They make presentations and contribute actively to class and group discussions, using a variety of strategies for effect.

Topic: Learning Through Film, Indigenous Education, Social Issues. 

This lesson is part of the wider unit of work: The Final Quarter – Exposing Truth. Embracing Diversity – Years 5 & 6

Time required: 90 mins.

Level of teacher scaffolding: High – there is a large amount of content covered in this lesson that may be new to students. It is important to invest time in group discussions, responding to students’ questions and queries to support them to develop an understanding of the context and content of the resources presented.

Resources required:

Keywords: Indigenous, Aboriginal and Torres Strait Islander, race, resilience, sport, Adam Goodes, The Final Quarter, documentary, AFL, media, equal, equity, equality, racism, bullying, constitution, sovereignty, First People, truth, treaty, voice, acknowledgement, inclusion, reconciliation, Uluru.

Cool Australia’s curriculum team continually reviews and refines our resources to be in line with changes to the Australian Curriculum.

Worksheets

Teacher Worksheet

Teacher Preparation

Learning intentions: Students will...

  • understand what the Constitution is.
  • understand that the Constitution was originally written by and for an exclusive group of Australians.
  • consider some of the effects of being excluded from the Constitution on Aboriginal and Torres Strait Islander peoples.
  • explore the Uluru Statement From the Heart, its meaning, purpose and the manner in which it was developed.

Success criteria: Students can…

  • … explain when the Constitution was first developed, and by whom.
  • … identify that there are groups within our community that were not represented when our Constitution was developed.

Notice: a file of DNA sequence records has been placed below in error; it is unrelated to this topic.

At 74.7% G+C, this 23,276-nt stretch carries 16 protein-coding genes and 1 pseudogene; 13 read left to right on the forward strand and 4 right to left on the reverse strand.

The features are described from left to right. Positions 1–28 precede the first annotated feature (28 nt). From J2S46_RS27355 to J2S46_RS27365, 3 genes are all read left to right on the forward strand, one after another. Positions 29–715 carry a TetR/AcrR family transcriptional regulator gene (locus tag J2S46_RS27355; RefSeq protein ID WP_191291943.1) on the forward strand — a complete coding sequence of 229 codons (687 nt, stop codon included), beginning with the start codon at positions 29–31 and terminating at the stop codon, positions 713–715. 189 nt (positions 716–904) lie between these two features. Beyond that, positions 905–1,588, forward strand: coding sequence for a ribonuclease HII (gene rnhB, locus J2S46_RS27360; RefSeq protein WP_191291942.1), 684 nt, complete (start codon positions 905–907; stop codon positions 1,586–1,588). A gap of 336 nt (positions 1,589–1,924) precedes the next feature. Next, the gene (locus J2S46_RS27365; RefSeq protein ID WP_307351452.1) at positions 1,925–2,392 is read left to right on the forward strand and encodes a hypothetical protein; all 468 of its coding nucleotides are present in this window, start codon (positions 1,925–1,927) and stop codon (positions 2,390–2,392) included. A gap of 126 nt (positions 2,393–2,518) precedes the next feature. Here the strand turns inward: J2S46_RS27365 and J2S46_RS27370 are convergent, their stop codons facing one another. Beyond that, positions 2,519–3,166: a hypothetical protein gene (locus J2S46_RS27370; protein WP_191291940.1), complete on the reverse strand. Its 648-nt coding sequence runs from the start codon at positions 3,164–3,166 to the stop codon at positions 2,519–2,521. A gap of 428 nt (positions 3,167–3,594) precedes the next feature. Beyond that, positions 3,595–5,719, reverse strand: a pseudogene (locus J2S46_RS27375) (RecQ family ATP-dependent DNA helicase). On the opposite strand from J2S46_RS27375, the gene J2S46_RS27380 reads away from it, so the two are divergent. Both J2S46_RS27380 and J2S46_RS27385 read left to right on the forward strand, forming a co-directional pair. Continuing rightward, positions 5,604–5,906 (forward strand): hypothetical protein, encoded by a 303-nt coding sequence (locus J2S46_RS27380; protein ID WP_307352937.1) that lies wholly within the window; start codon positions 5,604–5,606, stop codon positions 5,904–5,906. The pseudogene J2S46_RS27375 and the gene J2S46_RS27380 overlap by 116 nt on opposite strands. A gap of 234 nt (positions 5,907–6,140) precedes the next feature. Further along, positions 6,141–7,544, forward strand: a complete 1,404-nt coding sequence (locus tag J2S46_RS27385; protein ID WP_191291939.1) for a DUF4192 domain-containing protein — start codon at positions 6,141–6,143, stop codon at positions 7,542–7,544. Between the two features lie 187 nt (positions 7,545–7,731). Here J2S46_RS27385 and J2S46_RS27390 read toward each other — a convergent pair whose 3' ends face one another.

• … explain what the Uluru Statement From the Heart is, including its purpose and its meaning.
  • … describe how Uluru Statement from the Heart  has strengthened connection and support within Aboriginal and Torres Strait Islander communities.
  • ... make meaning from and create links between a range of texts.

Teacher content information:

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Student Worksheet

Thought starter: "If you have come to help me, you are wasting your time. But if you have come because your liberation is bound up with mine, then let us work together." ~ Aboriginal Activist Group, QLD, 1970s.

1. Watch this video:

Snapshots: The Constitution (https://www.youtube.com/watch?v=wy3wTdahqZI)

Reflect on your learning so far...

2. Watch this clip from The Final Quarter:

Utopia (https://vimeo.com/348324116/ae2f7a0ad5)

Did you know?  Aboriginal and Torres Strait Islander peoples were finally granted the right to vote in 1962, 60 years after women won the same right. (Source)

3. Read the explanation of the Recognise campaign below and then complete the associated questions:

Prior to 2012, the YouMeUnity campaign promoted changes to the constitution to recognise Aboriginal and Torres Strait Islander peoples. It asked businesses and organisations to promote their message and invited communities to offer their support.

In 2012, the Australian Parliament set